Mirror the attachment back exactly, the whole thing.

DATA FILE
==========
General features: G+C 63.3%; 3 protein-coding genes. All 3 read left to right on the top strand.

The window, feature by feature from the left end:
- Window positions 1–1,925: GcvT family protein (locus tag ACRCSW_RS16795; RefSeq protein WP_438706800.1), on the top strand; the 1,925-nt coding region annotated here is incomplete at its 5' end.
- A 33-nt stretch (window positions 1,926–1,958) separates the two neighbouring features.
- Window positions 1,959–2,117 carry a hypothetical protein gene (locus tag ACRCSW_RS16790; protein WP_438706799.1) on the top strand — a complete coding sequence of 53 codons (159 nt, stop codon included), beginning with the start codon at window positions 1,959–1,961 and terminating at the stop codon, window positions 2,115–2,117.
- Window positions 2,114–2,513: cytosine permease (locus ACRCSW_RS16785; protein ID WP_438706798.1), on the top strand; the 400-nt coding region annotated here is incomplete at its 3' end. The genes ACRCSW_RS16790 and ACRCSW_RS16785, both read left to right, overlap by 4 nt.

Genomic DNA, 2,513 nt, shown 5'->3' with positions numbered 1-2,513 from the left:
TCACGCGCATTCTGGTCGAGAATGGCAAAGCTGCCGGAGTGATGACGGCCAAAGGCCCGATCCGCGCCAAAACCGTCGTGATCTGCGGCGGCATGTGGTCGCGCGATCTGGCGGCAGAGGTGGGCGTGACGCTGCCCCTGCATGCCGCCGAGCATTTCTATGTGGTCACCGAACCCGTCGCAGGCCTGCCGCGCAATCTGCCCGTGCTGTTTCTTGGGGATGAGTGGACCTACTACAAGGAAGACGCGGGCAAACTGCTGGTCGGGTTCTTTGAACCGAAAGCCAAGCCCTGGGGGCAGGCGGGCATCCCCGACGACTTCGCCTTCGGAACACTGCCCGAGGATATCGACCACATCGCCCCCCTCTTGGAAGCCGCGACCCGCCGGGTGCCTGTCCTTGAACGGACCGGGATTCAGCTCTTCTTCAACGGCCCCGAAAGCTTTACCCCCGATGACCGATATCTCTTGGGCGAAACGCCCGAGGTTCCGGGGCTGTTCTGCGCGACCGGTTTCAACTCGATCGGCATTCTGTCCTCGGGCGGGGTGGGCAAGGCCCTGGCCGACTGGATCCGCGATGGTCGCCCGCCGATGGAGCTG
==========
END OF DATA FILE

General features: G+C 63.3%; 3 protein-coding genes. All 3 read left to right on the top strand.

The window, feature by feature from the left end:
- Window positions 1–1,925: GcvT family protein (locus tag ACRCSW_RS16795; RefSeq protein WP_438706800.1), on the top strand; the 1,925-nt coding region annotated here is incomplete at its 5' end.
- A 33-nt stretch (window positions 1,926–1,958) separates the two neighbouring features.
- Window positions 1,959–2,117 carry a hypothetical protein gene (locus tag ACRCSW_RS16790; protein WP_438706799.1) on the top strand — a complete coding sequence of 53 codons (159 nt, stop codon included), beginning with the start codon at window positions 1,959–1,961 and terminating at the stop codon, window positions 2,115–2,117.
- Window positions 2,114–2,513: cytosine permease (locus ACRCSW_RS16785; protein ID WP_438706798.1), on the top strand; the 400-nt coding region annotated here is incomplete at its 3' end. The genes ACRCSW_RS16790 and ACRCSW_RS16785, both read left to right, overlap by 4 nt.

Genomic DNA, 2,513 nt, shown 5'->3' with positions numbered 1-2,513 from the left:
TCACGCGCATTCTGGTCGAGAATGGCAAAGCTGCCGGAGTGATGACGGCCAAAGGCCCGATCCGCGCCAAAACCGTCGTGATCTGCGGCGGCATGTGGTCGCGCGATCTGGCGGCAGAGGTGGGCGTGACGCTGCCCCTGCATGCCGCCGAGCATTTCTATGTGGTCACCGAACCCGTCGCAGGCCTGCCGCGCAATCTGCCCGTGCTGTTTCTTGGGGATGAGTGGACCTACTACAAGGAAGACGCGGGCAAACTGCTGGTCGGGTTCTTTGAACCGAAAGCCAAGCCCTGGGGGCAGGCGGGCATCCCCGACGACTTCGCCTTCGGAACACTGCCCGAGGATATCGACCACATCGCCCCCCTCTTGGAAGCCGCGACCCGCCGGGTGCCTGTCCTTGAACGGACCGGGATTCAGCTCTTCTTCAACGGCCCCGAAAGCTTTACCCCCGATGACCGATATCTCTTGGGCGAAACGCCCGAGGTTCCGGGGCTGTTCTGCGCGACCGGTTTCAACTCGATCGGCATTCTGTCCTCGGGCGGGGTGGGCAAGGCCCTGGCCGACTGGATCCGCGATGGTCGCCCGCCGATGGAGCTG